How will COVID-19 affect you, if you do contract the virus? An infectious diseases physician says this new virus causes a spectrum of illness, from flu-like symptoms to critical complications. She warns younger people are telling her it's "the worst thing that's ever happened to them."
Brianna Alvarez was on the trip of a lifetime in Japan. The Children's Healthcare of Atlanta OR nurse and her husband JT Masci were teaching English at a school in Nagoya. They had hoped to stay 18 months. Then, their plans changed as a dangerous new virus surfaced in Asia.
Juli St George is a healthy 45-year-old Atlanta mother of two. She says COVID-19 left her fighting for every breath.
Anne Luhr of Marietta is staying close to home these days, which is a little challenge for an extrovert, used to being on the go. She is among those Governor Brian Kemp ordered to stay indoors with his limited "shelter-in-place" executive order.
Many of us are just beginning to understand what sheltering-in-place looks like and feels like. But a new online tool by the group "Coronavirus Act Now" projects what could happen to our hospitals
Scott Armstrong rarely gets sick. So, when the 48-year-old Atlanta pastor began to experience fatigue and body aches, he wasn't too worried. Then, the cough set in. Eleven days later, Armstrong says he's finally turning a corner in his battle with COVID-19.
Critics question a decision by the Atlanta VA Medical Center for how it transports veterans, claiming the VA could be putting lives at risk, especially during this vulnerable time.
Nursing homes and assisted living centers are stiffening screening and visitation rules. For some , the honor system is history. Visitors will face thermometers , kioks and even more questions.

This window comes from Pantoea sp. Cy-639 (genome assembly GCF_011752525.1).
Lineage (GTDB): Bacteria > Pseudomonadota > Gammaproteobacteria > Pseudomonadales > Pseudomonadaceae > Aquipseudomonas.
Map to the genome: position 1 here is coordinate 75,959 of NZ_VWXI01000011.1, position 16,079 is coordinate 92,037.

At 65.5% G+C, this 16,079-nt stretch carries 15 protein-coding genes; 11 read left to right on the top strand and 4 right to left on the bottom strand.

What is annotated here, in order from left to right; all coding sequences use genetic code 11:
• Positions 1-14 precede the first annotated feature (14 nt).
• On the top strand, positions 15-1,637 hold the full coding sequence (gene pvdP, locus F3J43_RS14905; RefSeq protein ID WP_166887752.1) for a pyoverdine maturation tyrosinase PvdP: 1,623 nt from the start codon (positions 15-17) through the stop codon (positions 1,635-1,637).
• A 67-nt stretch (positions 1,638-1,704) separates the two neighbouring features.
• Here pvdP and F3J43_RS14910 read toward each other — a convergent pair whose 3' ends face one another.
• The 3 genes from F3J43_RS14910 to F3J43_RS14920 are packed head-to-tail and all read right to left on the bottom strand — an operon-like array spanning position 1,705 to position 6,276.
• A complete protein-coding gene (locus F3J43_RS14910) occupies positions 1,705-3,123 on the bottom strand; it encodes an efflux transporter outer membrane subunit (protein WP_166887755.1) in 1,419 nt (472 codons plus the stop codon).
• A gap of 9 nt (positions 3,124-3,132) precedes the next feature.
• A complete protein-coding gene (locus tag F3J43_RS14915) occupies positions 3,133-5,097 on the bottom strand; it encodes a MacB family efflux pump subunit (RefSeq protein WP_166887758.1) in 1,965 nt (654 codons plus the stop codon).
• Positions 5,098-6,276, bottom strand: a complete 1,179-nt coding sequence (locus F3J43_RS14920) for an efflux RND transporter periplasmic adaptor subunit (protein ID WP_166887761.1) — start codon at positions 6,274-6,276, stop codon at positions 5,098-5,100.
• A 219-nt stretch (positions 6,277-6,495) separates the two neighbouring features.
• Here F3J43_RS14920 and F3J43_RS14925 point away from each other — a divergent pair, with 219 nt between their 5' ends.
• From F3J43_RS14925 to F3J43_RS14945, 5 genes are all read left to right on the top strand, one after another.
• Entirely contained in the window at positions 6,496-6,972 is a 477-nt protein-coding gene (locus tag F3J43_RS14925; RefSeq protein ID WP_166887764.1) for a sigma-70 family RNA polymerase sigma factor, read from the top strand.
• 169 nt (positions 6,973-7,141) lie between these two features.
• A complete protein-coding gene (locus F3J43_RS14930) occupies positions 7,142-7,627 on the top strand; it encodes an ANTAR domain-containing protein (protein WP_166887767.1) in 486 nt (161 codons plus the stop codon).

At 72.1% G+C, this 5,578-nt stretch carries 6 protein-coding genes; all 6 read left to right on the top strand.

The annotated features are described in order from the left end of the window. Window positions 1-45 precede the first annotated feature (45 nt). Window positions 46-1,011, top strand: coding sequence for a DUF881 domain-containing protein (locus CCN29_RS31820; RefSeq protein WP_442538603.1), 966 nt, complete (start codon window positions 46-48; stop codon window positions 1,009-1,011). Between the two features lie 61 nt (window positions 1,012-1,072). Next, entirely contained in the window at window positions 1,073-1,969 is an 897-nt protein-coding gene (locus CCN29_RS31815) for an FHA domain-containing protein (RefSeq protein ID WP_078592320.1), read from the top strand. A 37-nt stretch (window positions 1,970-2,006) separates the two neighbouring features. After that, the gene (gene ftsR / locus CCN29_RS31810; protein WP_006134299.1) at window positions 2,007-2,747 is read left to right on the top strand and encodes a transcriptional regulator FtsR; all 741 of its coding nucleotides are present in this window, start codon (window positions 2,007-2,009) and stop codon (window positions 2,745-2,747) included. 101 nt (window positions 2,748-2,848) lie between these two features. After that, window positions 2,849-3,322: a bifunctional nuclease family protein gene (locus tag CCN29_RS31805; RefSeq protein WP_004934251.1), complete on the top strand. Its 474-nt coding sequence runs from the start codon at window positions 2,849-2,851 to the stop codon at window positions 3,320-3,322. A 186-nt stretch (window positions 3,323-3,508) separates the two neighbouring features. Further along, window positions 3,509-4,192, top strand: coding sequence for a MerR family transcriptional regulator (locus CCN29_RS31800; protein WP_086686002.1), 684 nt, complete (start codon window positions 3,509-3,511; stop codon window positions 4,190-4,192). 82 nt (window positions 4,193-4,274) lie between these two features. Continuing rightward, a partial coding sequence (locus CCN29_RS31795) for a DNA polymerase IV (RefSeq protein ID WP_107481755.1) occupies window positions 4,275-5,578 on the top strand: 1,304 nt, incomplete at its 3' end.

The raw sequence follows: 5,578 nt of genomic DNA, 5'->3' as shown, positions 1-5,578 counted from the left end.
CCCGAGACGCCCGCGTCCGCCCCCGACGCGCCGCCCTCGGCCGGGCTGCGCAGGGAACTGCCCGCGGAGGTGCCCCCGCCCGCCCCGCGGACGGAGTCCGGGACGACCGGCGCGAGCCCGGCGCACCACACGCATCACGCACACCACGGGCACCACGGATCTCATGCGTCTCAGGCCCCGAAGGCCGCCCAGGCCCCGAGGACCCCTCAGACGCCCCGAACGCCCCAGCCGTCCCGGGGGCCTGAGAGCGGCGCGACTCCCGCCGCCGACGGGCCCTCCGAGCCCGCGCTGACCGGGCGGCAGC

Leaning over the open mouths of patients every day, Dr. Alex Rodriguez says his staff at Inman Park Dentistry goes through hundreds of protective masks a month.
The novel coronavirus, known as COVID-19, is a major threat to older adults, especially those with chronic health problems. In Georgia, hundreds of nursing care facilities are scrambling to protect their vulnerable patients from the virus.
The COVID-19 outbreak has made many of us more aware of germs. But, did you know your smartphone might be a haven for the virus?
Di'Jon Thomas received a life-saving gift from her little brother Dontae: a piece of his liver. Now, the transplant recipient is trying to do everything she can to protect herself from COVID-19, which can be dangerous for people with compromised immune systems.
Kanesha Burch was willing to do anything to help her son, Antonio, who diagnosed with an autism spectrum disorder. including going back to college to get a degree she knew would help Antonio.
Anxious about the coronavirus? You're not alone. Therapist Sulonda Smith offers some tips to soothe your fears and explain the outbreak to children.
As countries struggle to slow the spread of the novel coronavirus, known as COVID-19, the Centers for Disease Control and Prevention is urging Americans to start preparing for what is looking more and more like a pandemic. Here are 5 ways to get yourself and your family ready.
Fasting has become a popular technique for weight loss. But, physician Taz Bhatia says to keep your fasts short and make sure you are staying hydrated.
Decades after he lost a leg after a car accident, the Peachtree City man was diagnosed with throat cancer. Now, he wants to use his cancer ordeal to help other patients.
Brenda Duran began falling in her late teens. She was 20, when she took a major tumble at Georgia Gwinnett College. That's when Duran learned why she was feeling so dizzy and off-balance: she has MS.
Gwen Garner-Rouse still can't believe how the decision she agonized over -- whether to undergo bariatric surgery -- would ultimately save her life, but not in the way you would think. She'd been battling her weight for 25 years.
The FDA has approved a new drug for children with a peanut allergy, but it may not be a good fit for some kids.